Sunday, February 03, 2013

Ferment is the 'artist development' strand of Bristol Old Vic and always a great chance to see experimental work in process ~ theatre arts as an extreme sport, you might say. I didn't see all 23 but the most extraordinary and awesome show for me was Just Because I Have A Launderette in My Thigh Doesn't Mean I'm Milkshake Wednesday, poet Byron Vincent's exploration of the 'fine line between insanity and genius', which pushes observational comedy of the former incontrovertibly into the territory of the latter. The show is mostly prerecorded or read, which seems at first odd for a performance poet whose unscripted fluencyis legendary, but against a clever filmic background this only enhances the impact of his material: his life-journey from an estate where if your tattoos were spelled right you got kicked as a pseudo-intellectual to incarceration on 5-minute suicide watch in an institution that, as his visiting mother blithely comments, would drive you bonkers if you weren't there already. "If a prison had sex with a hospital, the resultant wet patch would be the Psych ward" he sumarises, and ends with a list of side-effect warnings on medication aimed to lift the spirits ~ of which death seems one of the more benign ~ and concludes "Maybe it's better to engage with actual happiness and real suffering." He shuffles off while applause is still frantic, and when we emerge from the Studio theatre there's a January-sales-style rush for feedback forms & pens, and I wish I'd actually written more, but it's hard to explain why you hurt from laughing about the pain of being human.

Chasm of Sorrow gave us 35 minutes of a show in development by performance artist Andrew Dawson about the journey taken by Chekhov to the penal colony on the island of Sakhalin, off the coast of Siberia ~ "A prison the size of Scotland. Nobody went to Sakhalin voluntarily, until 1899, and that man was Anton Pavlovich Chekhov." It’s hard to know what genre to call this: not a play, but more than a slide-tape presentation, as Andrew Dawson narrates with affability and compassion ~ an odd combo, but effective ~ and evokes through physical movement the hard journeys and debilitating punitive constraints. Chekhov spent his sojourn interviewing all 10,000 of the island’s captives, 6 an hour, 17 hours a day: the resultant book didn’t create much stir in Moscow but the experience must have affected his plays, and undoubtedly shortened his life. His words, recorded by David Ricardo Pierce, were affecting but more profoundly moving were the portraits of prisoners with the same demon-facing eyes I saw in the Genocide Museum in Phnom Penh last year.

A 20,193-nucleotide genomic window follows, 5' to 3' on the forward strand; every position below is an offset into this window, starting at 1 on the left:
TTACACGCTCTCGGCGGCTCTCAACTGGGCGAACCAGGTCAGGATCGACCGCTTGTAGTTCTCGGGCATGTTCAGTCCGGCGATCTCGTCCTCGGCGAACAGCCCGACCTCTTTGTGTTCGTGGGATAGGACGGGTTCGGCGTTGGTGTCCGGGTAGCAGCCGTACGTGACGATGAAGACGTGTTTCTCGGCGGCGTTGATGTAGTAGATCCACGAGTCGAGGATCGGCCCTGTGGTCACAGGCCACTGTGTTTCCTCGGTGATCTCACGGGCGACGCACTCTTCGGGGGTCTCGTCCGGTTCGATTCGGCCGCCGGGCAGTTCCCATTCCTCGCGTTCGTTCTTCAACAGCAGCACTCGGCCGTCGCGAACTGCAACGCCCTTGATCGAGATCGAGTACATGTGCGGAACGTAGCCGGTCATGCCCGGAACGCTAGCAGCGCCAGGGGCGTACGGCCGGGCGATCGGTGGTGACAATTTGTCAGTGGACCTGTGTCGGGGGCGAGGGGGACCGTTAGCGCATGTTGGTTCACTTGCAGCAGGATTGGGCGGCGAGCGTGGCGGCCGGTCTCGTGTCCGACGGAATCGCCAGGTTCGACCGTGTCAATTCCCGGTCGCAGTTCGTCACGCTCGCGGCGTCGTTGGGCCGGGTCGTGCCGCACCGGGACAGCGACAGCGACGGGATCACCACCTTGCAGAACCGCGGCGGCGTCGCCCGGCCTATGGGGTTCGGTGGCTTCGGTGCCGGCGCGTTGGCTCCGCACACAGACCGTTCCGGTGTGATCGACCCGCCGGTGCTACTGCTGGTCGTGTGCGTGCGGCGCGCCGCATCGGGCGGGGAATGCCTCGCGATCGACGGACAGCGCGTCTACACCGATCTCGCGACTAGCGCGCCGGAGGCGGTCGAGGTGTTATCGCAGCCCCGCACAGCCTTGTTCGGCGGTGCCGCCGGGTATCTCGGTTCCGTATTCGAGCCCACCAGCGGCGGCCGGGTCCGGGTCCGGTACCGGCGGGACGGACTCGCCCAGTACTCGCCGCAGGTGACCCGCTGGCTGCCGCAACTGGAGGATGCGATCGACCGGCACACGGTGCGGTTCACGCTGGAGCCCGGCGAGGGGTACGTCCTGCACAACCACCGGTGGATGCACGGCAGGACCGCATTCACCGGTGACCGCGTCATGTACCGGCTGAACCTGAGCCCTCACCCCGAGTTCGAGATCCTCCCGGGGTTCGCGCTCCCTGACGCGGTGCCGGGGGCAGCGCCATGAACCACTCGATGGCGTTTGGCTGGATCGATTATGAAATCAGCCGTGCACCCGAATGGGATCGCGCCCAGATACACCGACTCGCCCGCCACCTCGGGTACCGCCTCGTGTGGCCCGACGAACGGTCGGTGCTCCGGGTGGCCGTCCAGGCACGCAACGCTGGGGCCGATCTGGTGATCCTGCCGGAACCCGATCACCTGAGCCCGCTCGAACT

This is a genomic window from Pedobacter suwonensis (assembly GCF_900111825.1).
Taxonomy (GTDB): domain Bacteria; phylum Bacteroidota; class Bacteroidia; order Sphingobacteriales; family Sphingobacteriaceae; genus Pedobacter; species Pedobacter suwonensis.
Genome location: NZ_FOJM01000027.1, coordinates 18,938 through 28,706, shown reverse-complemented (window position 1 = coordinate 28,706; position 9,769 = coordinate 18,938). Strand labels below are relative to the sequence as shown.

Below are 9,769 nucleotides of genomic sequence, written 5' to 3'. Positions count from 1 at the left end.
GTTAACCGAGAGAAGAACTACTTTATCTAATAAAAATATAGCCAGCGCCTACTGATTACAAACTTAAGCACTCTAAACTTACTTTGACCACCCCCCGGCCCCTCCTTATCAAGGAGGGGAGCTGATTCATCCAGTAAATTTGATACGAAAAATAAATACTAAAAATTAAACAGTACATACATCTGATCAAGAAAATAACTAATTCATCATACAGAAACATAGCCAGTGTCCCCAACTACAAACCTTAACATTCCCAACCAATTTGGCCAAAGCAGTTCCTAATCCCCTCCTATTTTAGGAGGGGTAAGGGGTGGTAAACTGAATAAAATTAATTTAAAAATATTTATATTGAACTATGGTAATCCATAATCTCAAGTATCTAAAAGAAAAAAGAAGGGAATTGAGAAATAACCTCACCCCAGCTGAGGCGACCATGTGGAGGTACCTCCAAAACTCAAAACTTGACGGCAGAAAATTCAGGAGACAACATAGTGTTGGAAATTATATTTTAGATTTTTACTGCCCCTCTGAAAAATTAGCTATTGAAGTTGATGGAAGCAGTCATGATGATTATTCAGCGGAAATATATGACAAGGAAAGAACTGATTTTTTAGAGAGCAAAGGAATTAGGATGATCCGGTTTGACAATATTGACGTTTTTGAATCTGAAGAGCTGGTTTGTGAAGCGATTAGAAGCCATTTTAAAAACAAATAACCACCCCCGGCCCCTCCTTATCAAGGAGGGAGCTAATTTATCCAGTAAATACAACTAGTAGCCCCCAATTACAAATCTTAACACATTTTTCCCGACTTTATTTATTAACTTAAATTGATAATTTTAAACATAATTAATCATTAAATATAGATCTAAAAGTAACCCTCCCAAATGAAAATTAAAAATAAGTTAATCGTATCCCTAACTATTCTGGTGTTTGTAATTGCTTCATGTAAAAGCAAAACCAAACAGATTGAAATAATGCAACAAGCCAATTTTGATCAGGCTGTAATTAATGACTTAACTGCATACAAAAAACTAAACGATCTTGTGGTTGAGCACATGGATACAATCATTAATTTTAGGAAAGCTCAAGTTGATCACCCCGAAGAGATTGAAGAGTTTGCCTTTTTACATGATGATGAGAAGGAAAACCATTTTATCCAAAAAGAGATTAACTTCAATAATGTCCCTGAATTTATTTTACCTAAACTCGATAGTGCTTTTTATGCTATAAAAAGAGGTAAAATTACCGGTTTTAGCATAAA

Kilter, operating from a delivery van converted into a Mobile Sorting Office parked outside the theatre, provided light entertainment not only site-specific but audience-specific too. A trio of postal service conservationists sang on letter-related themes while we browsed correspondence on display and added to it by means provided ~ coloured pens and a trad typewriter. A charmingly nostalgic interlude, though I couldn’t assent to their rallying song: When was the last time you sent your love in an email? There are times when the medium isn't the message... :-*

The Second Coming Of Sue reintroduced the alter-ego of Dafydd Jones, a tragi-comic naif and virtuoso pianist whose tinklings and falsetto trills inspire irresistible chortling. The show lifts into another dimension when Sue confides chirpily “God came upon me early this year in the changing room at Debenhams. I was ever so pleased. He’s giving us another chance!” At her urging, the front row audience timidly pat the bump and after more banter Sue returns to the piano to sing a prayer of wonderment and hope for her new baby: Will you be a boy child, will be a lady, or will you be a bit of both, just like Paul O’Grady? which slowly becomes as exquisitely truthful of parental longings as it is absurdly funny. Sue is at her best when she demands & deserves more than your usual tranny. The Mrs-Thatcher-like control-freakery she exerts over her look-(not)alike band is great, as is her survival story as an unloved orphan ~ it’s the dark side that makes her farcical humour so brilliant. I hope that's the way this fantastic character continues to go.

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